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In vivo target of benzylpenicillin in Gaffkya homari.

Authors
  • Wrezel, P W
  • Ellis, L F
  • Neuhaus, F C
Type
Published Article
Journal
Antimicrobial agents and chemotherapy
Publication Date
Mar 01, 1986
Volume
29
Issue
3
Pages
432–439
Identifiers
PMID: 3717943
Source
Medline
License
Unknown

Abstract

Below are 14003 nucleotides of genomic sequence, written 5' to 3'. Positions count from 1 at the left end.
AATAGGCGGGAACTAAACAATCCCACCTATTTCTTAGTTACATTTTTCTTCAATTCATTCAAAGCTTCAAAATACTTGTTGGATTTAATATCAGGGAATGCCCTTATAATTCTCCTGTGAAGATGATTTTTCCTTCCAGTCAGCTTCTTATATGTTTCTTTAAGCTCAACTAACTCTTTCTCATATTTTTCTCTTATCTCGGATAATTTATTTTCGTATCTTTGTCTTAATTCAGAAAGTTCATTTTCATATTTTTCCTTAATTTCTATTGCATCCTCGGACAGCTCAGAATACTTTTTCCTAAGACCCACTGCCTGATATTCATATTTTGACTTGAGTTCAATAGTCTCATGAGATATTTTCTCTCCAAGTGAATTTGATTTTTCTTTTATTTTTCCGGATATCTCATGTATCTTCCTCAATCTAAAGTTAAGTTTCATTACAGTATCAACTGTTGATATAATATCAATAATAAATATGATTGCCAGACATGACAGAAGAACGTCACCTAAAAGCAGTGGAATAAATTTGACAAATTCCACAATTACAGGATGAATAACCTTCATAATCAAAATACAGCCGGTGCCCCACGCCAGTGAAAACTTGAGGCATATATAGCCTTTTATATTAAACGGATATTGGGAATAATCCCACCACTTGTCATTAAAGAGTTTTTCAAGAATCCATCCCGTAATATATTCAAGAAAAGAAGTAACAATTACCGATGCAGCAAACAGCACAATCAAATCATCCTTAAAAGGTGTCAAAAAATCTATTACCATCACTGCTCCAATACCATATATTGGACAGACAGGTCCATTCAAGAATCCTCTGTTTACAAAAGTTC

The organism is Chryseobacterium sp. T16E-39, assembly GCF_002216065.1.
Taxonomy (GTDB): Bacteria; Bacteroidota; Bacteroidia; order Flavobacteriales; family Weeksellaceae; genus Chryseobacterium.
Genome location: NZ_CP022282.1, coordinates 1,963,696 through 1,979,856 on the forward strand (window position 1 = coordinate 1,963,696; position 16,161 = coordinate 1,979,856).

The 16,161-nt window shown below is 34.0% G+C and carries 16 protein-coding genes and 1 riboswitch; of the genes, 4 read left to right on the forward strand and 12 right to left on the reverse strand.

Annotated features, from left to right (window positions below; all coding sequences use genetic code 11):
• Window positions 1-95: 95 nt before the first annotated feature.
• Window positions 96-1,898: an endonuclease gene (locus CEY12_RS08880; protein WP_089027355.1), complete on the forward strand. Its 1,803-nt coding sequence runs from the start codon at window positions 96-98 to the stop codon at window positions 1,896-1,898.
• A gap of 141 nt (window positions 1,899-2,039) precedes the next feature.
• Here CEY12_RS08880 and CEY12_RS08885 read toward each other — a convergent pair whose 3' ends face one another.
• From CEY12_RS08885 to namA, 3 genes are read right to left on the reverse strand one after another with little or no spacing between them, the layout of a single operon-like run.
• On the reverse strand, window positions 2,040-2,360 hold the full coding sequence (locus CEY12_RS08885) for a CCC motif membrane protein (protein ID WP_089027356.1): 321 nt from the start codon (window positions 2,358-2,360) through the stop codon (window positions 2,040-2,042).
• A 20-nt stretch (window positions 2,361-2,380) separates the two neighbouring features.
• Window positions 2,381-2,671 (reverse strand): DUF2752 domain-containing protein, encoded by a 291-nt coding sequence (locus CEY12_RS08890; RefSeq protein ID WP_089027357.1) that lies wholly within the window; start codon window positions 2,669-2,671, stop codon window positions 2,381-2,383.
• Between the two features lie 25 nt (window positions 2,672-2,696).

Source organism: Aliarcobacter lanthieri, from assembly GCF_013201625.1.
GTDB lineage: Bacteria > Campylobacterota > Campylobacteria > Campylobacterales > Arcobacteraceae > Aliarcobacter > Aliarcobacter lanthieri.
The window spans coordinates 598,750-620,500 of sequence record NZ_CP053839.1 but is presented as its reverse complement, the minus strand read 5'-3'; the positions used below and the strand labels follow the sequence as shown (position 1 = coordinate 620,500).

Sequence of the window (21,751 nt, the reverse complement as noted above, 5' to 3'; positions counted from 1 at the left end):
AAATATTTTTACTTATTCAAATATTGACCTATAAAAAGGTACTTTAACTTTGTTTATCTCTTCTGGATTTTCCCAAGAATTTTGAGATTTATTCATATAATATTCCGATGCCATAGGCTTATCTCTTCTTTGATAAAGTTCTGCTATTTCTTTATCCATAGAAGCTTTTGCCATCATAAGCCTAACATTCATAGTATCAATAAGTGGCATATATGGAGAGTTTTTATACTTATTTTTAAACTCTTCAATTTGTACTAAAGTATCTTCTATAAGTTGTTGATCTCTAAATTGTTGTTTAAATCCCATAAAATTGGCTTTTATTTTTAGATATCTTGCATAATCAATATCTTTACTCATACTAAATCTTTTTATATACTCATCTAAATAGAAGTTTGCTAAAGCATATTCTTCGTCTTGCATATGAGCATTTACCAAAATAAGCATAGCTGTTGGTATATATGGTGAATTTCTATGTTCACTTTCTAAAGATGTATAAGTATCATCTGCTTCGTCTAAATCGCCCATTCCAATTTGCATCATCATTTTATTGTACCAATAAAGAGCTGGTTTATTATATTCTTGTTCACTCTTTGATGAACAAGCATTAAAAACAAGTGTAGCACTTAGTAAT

It has been established that the DD-carboxypeptidase is the primary in vitro target of benzylpenicillin in Gaffkya homari (W. P. Hammes, Eur. J. Biochem. 70:107-113, 1976). To determine whether this enzyme is also the primary target of benzylpenicillin in vivo, we compared the effects of this beta-lactam, cefmenoxime, cephalothin, and cefoxitin on growth with their acylation of penicillin-binding protein (PBP) 9, the DD-carboxypeptidase. Results of three types of experiments with membrane-walls indicated that PBP 9 is this enzyme and that it is the primary in vitro target of these beta-lactams in the synthesis of sodium dodecyl sulfate (SDS)-insoluble peptidoglycan. First, the acylation of PBP 9 by these beta-lactams paralleled the inhibition of DD-carboxypeptidase and the inhibition of SDS-insoluble peptidoglycan synthesis. Second, the rate of benzylpenicillin release from PBP 9 correlated with the recovery of DD-carboxypeptidase. Third, DD-carboxypeptidase activity was detected in a protein with the same apparent molecular weight as PBP 9 after elution from an SDS-polyacrylamide gel. When intact cells were treated with benzylpenicillin, the minimum growth inhibitory concentration (MGIC) correlated with the concentration of [35S]benzylpenicillin required to acylate PBPs 6 and 9 by 50%. When intact cells were treated with cefmenoxime, cephalothin, or cefoxitin, the MGICs correlated with the concentration of unlabeled beta-lactam required to reduce the subsequent binding of [35S]benzylpenicillin by 50% (ED50) for PBP 6. In contrast, the MGICs of these beta-lactams did not correlate with the ED50s for PBP 9. PBP 9 was not acylated by cefmenoxime or cephalothin at their MGICs, whereas this PBP was fully acylated by cefoxitin at one-tenth of its MGIC. It is suggested that PBP 6 may be a primary target of growth inhibition by benzylpenicillin, cefmenoxime, cephalothin, and cefoxitin; PBP 9, the DD-carboxypeptidase, is dispensable for growth under laboratory conditions; and PBP 9 does not appear to be a primary in vivo target of these beta-lactams, even though this PBP is their primary target in vitro.

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